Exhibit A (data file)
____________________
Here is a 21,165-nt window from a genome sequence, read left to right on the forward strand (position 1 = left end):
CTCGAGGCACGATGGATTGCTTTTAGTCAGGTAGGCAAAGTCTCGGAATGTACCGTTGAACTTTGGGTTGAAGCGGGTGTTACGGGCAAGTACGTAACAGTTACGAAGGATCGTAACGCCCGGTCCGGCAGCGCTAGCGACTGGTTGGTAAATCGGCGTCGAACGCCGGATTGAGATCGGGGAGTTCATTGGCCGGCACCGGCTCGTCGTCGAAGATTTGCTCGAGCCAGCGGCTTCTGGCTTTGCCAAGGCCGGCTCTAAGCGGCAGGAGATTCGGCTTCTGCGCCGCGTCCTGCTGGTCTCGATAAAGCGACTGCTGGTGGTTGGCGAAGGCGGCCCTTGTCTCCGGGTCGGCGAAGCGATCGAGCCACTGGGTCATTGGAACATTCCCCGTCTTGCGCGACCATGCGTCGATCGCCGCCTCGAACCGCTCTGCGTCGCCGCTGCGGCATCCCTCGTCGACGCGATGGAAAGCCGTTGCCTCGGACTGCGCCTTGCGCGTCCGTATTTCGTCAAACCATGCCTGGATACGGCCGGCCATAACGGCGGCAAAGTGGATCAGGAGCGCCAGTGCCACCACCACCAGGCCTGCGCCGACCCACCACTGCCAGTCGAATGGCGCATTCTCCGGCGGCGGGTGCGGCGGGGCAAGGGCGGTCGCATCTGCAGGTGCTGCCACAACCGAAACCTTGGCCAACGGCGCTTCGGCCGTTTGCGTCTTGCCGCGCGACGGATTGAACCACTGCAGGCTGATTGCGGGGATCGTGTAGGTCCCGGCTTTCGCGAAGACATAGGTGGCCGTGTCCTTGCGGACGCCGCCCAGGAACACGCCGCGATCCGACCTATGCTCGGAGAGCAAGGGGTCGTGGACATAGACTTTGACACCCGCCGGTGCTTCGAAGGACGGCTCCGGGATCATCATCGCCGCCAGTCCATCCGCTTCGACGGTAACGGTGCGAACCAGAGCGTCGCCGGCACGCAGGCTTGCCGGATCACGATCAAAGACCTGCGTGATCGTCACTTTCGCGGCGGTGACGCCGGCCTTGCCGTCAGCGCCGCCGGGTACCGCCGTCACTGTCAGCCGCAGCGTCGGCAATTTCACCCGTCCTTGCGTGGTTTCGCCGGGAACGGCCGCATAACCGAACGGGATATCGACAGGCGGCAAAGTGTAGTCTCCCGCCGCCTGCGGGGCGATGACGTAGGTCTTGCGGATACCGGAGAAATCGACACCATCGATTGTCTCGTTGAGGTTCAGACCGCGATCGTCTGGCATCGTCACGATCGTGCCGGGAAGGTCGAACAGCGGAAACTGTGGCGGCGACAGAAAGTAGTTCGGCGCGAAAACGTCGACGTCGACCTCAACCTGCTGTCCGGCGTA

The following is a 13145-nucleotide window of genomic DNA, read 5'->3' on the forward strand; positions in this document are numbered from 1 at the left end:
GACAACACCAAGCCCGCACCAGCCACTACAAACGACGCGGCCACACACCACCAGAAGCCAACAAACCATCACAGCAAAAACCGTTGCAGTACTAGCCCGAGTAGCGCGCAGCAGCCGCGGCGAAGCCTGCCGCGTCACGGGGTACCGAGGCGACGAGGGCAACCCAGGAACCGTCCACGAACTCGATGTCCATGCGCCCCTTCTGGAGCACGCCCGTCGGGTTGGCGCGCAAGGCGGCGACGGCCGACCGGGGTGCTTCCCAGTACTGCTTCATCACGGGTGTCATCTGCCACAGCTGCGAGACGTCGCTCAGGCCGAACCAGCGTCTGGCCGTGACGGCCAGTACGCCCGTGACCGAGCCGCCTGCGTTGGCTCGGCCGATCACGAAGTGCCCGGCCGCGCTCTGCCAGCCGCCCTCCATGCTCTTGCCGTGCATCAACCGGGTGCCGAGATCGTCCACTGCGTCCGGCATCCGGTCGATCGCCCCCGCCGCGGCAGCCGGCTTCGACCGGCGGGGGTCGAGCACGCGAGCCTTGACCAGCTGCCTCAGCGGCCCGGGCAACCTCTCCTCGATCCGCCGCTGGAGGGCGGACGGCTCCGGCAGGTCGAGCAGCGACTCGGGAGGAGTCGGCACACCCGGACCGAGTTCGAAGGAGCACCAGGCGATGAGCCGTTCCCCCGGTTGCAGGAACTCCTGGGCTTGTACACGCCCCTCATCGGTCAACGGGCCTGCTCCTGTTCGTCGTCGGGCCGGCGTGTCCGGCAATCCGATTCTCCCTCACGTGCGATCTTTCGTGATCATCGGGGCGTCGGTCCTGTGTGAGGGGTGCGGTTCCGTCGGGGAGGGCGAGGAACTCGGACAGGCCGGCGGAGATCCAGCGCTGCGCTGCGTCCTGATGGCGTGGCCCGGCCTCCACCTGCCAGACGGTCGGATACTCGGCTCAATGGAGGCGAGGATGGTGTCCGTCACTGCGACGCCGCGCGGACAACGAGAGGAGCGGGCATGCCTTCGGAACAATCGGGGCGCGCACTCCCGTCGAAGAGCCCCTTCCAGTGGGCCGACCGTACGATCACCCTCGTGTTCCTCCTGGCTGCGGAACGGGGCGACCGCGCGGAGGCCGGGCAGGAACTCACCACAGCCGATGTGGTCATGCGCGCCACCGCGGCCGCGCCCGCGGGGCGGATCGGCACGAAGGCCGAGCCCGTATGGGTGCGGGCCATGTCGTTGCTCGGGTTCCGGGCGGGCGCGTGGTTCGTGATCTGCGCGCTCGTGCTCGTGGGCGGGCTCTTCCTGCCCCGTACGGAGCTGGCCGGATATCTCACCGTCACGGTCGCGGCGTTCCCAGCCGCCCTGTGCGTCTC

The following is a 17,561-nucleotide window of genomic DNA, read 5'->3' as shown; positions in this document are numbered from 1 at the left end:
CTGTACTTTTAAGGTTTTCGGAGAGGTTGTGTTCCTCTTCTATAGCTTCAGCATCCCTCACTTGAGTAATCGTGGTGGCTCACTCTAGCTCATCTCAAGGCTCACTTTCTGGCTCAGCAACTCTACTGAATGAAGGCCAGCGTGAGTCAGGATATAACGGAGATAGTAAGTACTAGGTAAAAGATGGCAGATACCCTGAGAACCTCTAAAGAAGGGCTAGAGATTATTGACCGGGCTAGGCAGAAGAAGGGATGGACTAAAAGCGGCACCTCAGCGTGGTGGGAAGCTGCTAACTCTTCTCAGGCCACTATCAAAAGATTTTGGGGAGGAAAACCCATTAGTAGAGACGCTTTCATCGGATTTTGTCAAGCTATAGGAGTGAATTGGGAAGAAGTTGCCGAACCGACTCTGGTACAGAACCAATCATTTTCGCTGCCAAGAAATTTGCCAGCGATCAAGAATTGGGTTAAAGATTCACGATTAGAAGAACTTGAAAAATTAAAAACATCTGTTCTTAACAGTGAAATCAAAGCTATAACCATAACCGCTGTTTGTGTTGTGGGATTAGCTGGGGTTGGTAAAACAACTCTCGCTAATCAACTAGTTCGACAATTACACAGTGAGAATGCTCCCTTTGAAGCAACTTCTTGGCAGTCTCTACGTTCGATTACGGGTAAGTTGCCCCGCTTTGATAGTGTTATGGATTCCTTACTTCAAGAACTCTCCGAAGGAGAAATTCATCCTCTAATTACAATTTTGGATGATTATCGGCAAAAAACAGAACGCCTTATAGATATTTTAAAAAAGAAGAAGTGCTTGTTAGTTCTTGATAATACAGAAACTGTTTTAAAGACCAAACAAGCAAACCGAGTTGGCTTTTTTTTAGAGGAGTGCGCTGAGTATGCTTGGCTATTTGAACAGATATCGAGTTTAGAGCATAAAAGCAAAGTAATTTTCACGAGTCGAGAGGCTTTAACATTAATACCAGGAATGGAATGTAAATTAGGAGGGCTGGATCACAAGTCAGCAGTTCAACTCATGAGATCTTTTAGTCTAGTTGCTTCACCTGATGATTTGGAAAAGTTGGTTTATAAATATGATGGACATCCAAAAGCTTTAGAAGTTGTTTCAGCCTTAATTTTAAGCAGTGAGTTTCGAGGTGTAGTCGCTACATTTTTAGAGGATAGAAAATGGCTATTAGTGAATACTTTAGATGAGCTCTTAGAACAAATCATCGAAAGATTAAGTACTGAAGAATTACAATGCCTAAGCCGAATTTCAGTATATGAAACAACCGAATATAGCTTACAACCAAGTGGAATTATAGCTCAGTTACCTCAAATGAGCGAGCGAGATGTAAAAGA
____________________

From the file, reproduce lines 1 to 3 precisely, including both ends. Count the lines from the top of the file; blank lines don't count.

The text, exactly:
Here is a 21,165-nt window from a genome sequence, read left to right on the forward strand (position 1 = left end):
CTCGAGGCACGATGGATTGCTTTTAGTCAGGTAGGCAAAGTCTCGGAATGTACCGTTGAACTTTGGGTTGAAGCGGGTGTTACGGGCAAGTACGTAACAGTTACGAAGGATCGTAACGCCCGGTCCGGCAGCGCTAGCGACTGGTTGGTAAATCGGCGTCGAACGCCGGATTGAGATCGGGGAGTTCATTGGCCGGCACCGGCTCGTCGTCGAAGATTTGCTCGAGCCAGCGGCTTCTGGCTTTGCCAAGGCCGGCTCTAAGCGGCAGGAGATTCGGCTTCTGCGCCGCGTCCTGCTGGTCTCGATAAAGCGACTGCTGGTGGTTGGCGAAGGCGGCCCTTGTCTCCGGGTCGGCGAAGCGATCGAGCCACTGGGTCATTGGAACATTCCCCGTCTTGCGCGACCATGCGTCGATCGCCGCCTCGAACCGCTCTGCGTCGCCGCTGCGGCATCCCTCGTCGACGCGATGGAAAGCCGTTGCCTCGGACTGCGCCTTGCGCGTCCGTATTTCGTCAAACCATGCCTGGATACGGCCGGCCATAACGGCGGCAAAGTGGATCAGGAGCGCCAGTGCCACCACCACCAGGCCTGCGCCGACCCACCACTGCCAGTCGAATGGCGCATTCTCCGGCGGCGGGTGCGGCGGGGCAAGGGCGGTCGCATCTGCAGGTGCTGCCACAACCGAAACCTTGGCCAACGGCGCTTCGGCCGTTTGCGTCTTGCCGCGCGACGGATTGAACCACTGCAGGCTGATTGCGGGGATCGTGTAGGTCCCGGCTTTCGCGAAGACATAGGTGGCCGTGTCCTTGCGGACGCCGCCCAGGAACACGCCGCGATCCGACCTATGCTCGGAGAGCAAGGGGTCGTGGACATAGACTTTGACACCCGCCGGTGCTTCGAAGGACGGCTCCGGGATCATCATCGCCGCCAGTCCATCCGCTTCGACGGTAACGGTGCGAACCAGAGCGTCGCCGGCACGCAGGCTTGCCGGATCACGATCAAAGACCTGCGTGATCGTCACTTTCGCGGCGGTGACGCCGGCCTTGCCGTCAGCGCCGCCGGGTACCGCCGTCACTGTCAGCCGCAGCGTCGGCAATTTCACCCGTCCTTGCGTGGTTTCGCCGGGAACGGCCGCATAACCGAACGGGATATCGACAGGCGGCAAAGTGTAGTCTCCCGCCGCCTGCGGGGCGATGACGTAGGTCTTGCGGATACCGGAGAAATCGACACCATCGATTGTCTCGTTGAGGTTCAGACCGCGATCGTCTGGCATCGTCACGATCGTGCCGGGAAGGTCGAACAGCGGAAACTGTGGCGGCGACAGAAAGTAGTTCGGCGCGAAAACGTCGACGTCGACCTCAACCTGCTGTCCGGCGTA

The following is a 13145-nucleotide window of genomic DNA, read 5'->3' on the forward strand; positions in this document are numbered from 1 at the left end: